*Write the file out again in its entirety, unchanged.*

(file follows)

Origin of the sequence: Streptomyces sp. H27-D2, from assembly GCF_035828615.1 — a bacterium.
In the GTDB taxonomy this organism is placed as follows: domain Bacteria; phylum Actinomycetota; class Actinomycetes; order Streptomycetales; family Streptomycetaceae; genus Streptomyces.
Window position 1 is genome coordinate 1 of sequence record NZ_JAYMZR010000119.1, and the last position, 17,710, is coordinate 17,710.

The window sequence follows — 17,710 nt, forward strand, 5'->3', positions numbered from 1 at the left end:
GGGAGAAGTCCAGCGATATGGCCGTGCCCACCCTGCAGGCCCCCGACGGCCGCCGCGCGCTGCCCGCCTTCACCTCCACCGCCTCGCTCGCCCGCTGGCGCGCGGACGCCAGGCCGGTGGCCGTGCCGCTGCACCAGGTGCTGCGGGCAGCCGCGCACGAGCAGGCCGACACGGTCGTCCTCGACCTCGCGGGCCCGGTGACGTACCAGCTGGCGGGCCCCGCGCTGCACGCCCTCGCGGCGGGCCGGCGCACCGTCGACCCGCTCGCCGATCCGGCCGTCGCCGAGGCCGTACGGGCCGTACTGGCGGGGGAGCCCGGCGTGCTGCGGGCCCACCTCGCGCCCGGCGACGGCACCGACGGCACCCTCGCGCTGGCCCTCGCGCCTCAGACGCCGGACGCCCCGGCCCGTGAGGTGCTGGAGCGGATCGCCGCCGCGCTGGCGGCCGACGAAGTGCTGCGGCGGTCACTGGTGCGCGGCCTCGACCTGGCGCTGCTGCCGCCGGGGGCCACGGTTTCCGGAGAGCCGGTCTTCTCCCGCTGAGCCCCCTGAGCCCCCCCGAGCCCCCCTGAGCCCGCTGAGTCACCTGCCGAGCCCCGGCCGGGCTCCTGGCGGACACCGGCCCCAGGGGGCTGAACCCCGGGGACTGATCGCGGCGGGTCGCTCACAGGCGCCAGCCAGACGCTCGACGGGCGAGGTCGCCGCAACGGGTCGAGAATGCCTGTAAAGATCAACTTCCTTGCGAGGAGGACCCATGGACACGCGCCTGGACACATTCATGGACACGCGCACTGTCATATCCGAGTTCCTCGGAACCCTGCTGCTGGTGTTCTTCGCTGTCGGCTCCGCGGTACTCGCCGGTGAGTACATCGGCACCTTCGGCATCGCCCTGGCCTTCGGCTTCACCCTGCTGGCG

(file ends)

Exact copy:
Origin of the sequence: Streptomyces sp. H27-D2, from assembly GCF_035828615.1 — a bacterium.
In the GTDB taxonomy this organism is placed as follows: domain Bacteria; phylum Actinomycetota; class Actinomycetes; order Streptomycetales; family Streptomycetaceae; genus Streptomyces.
Window position 1 is genome coordinate 1 of sequence record NZ_JAYMZR010000119.1, and the last position, 17,710, is coordinate 17,710.

The window sequence follows — 17,710 nt, forward strand, 5'->3', positions numbered from 1 at the left end:
GGGAGAAGTCCAGCGATATGGCCGTGCCCACCCTGCAGGCCCCCGACGGCCGCCGCGCGCTGCCCGCCTTCACCTCCACCGCCTCGCTCGCCCGCTGGCGCGCGGACGCCAGGCCGGTGGCCGTGCCGCTGCACCAGGTGCTGCGGGCAGCCGCGCACGAGCAGGCCGACACGGTCGTCCTCGACCTCGCGGGCCCGGTGACGTACCAGCTGGCGGGCCCCGCGCTGCACGCCCTCGCGGCGGGCCGGCGCACCGTCGACCCGCTCGCCGATCCGGCCGTCGCCGAGGCCGTACGGGCCGTACTGGCGGGGGAGCCCGGCGTGCTGCGGGCCCACCTCGCGCCCGGCGACGGCACCGACGGCACCCTCGCGCTGGCCCTCGCGCCTCAGACGCCGGACGCCCCGGCCCGTGAGGTGCTGGAGCGGATCGCCGCCGCGCTGGCGGCCGACGAAGTGCTGCGGCGGTCACTGGTGCGCGGCCTCGACCTGGCGCTGCTGCCGCCGGGGGCCACGGTTTCCGGAGAGCCGGTCTTCTCCCGCTGAGCCCCCTGAGCCCCCCCGAGCCCCCCTGAGCCCGCTGAGTCACCTGCCGAGCCCCGGCCGGGCTCCTGGCGGACACCGGCCCCAGGGGGCTGAACCCCGGGGACTGATCGCGGCGGGTCGCTCACAGGCGCCAGCCAGACGCTCGACGGGCGAGGTCGCCGCAACGGGTCGAGAATGCCTGTAAAGATCAACTTCCTTGCGAGGAGGACCCATGGACACGCGCCTGGACACATTCATGGACACGCGCACTGTCATATCCGAGTTCCTCGGAACCCTGCTGCTGGTGTTCTTCGCTGTCGGCTCCGCGGTACTCGCCGGTGAGTACATCGGCACCTTCGGCATCGCCCTGGCCTTCGGCTTCACCCTGCTGGCG